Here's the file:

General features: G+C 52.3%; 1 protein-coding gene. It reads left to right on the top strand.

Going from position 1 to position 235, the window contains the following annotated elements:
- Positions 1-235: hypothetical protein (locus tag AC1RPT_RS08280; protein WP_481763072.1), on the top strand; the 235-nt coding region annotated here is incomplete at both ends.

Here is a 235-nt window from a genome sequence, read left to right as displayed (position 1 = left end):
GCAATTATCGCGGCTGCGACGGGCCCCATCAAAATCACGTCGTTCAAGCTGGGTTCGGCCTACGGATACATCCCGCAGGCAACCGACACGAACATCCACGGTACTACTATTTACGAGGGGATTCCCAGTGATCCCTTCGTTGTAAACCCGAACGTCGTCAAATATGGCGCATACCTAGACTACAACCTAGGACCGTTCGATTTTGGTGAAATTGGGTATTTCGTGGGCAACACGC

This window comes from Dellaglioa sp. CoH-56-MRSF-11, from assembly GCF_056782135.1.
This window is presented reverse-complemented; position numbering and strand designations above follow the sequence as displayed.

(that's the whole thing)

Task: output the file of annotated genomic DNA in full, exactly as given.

General features: G+C 52.3%; 1 protein-coding gene. It reads left to right on the top strand.

Going from position 1 to position 235, the window contains the following annotated elements:
- Positions 1-235: hypothetical protein (locus tag AC1RPT_RS08280; protein WP_481763072.1), on the top strand; the 235-nt coding region annotated here is incomplete at both ends.

Here is a 235-nt window from a genome sequence, read left to right as displayed (position 1 = left end):
GCAATTATCGCGGCTGCGACGGGCCCCATCAAAATCACGTCGTTCAAGCTGGGTTCGGCCTACGGATACATCCCGCAGGCAACCGACACGAACATCCACGGTACTACTATTTACGAGGGGATTCCCAGTGATCCCTTCGTTGTAAACCCGAACGTCGTCAAATATGGCGCATACCTAGACTACAACCTAGGACCGTTCGATTTTGGTGAAATTGGGTATTTCGTGGGCAACACGC

This window comes from Dellaglioa sp. CoH-56-MRSF-11, from assembly GCF_056782135.1.
This window is presented reverse-complemented; position numbering and strand designations above follow the sequence as displayed.